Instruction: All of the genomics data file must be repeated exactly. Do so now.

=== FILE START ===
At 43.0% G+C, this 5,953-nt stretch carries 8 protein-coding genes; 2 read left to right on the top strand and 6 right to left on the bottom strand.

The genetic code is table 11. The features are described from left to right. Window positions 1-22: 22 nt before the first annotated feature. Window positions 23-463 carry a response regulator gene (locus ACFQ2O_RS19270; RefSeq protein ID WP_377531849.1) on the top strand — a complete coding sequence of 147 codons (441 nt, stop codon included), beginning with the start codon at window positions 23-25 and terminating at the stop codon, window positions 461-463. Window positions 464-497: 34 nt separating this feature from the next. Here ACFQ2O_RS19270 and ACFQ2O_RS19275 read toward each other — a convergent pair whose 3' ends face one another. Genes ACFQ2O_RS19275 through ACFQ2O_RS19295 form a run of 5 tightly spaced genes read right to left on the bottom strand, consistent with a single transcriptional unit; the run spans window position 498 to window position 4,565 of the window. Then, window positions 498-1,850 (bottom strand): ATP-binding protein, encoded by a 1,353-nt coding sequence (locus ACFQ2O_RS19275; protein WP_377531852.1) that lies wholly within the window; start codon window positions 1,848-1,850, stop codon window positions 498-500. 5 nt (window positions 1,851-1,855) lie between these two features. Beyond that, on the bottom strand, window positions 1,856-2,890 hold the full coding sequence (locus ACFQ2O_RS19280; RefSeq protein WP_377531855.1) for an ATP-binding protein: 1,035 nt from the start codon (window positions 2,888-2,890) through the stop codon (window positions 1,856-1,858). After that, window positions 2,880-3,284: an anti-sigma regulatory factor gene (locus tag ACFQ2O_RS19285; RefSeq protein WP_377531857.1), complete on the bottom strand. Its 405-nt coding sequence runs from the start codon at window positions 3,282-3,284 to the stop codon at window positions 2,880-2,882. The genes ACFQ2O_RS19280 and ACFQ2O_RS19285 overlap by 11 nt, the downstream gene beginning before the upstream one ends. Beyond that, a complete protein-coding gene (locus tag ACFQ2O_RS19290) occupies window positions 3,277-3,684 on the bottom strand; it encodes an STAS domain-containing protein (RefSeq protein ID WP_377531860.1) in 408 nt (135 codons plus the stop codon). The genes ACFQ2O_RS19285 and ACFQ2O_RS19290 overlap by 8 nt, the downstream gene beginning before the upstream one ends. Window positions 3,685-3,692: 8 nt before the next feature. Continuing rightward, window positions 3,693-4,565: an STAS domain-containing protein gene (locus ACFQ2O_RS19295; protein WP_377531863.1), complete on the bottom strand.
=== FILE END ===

At 43.0% G+C, this 5,953-nt stretch carries 8 protein-coding genes; 2 read left to right on the top strand and 6 right to left on the bottom strand.

The genetic code is table 11. The features are described from left to right. Window positions 1-22: 22 nt before the first annotated feature. Window positions 23-463 carry a response regulator gene (locus ACFQ2O_RS19270; RefSeq protein ID WP_377531849.1) on the top strand — a complete coding sequence of 147 codons (441 nt, stop codon included), beginning with the start codon at window positions 23-25 and terminating at the stop codon, window positions 461-463. Window positions 464-497: 34 nt separating this feature from the next. Here ACFQ2O_RS19270 and ACFQ2O_RS19275 read toward each other — a convergent pair whose 3' ends face one another. Genes ACFQ2O_RS19275 through ACFQ2O_RS19295 form a run of 5 tightly spaced genes read right to left on the bottom strand, consistent with a single transcriptional unit; the run spans window position 498 to window position 4,565 of the window. Then, window positions 498-1,850 (bottom strand): ATP-binding protein, encoded by a 1,353-nt coding sequence (locus ACFQ2O_RS19275; protein WP_377531852.1) that lies wholly within the window; start codon window positions 1,848-1,850, stop codon window positions 498-500. 5 nt (window positions 1,851-1,855) lie between these two features. Beyond that, on the bottom strand, window positions 1,856-2,890 hold the full coding sequence (locus ACFQ2O_RS19280; RefSeq protein WP_377531855.1) for an ATP-binding protein: 1,035 nt from the start codon (window positions 2,888-2,890) through the stop codon (window positions 1,856-1,858). After that, window positions 2,880-3,284: an anti-sigma regulatory factor gene (locus tag ACFQ2O_RS19285; RefSeq protein WP_377531857.1), complete on the bottom strand. Its 405-nt coding sequence runs from the start codon at window positions 3,282-3,284 to the stop codon at window positions 2,880-2,882. The genes ACFQ2O_RS19280 and ACFQ2O_RS19285 overlap by 11 nt, the downstream gene beginning before the upstream one ends. Beyond that, a complete protein-coding gene (locus tag ACFQ2O_RS19290) occupies window positions 3,277-3,684 on the bottom strand; it encodes an STAS domain-containing protein (RefSeq protein ID WP_377531860.1) in 408 nt (135 codons plus the stop codon). The genes ACFQ2O_RS19285 and ACFQ2O_RS19290 overlap by 8 nt, the downstream gene beginning before the upstream one ends. Window positions 3,685-3,692: 8 nt before the next feature. Continuing rightward, window positions 3,693-4,565: an STAS domain-containing protein gene (locus ACFQ2O_RS19295; protein WP_377531863.1), complete on the bottom strand.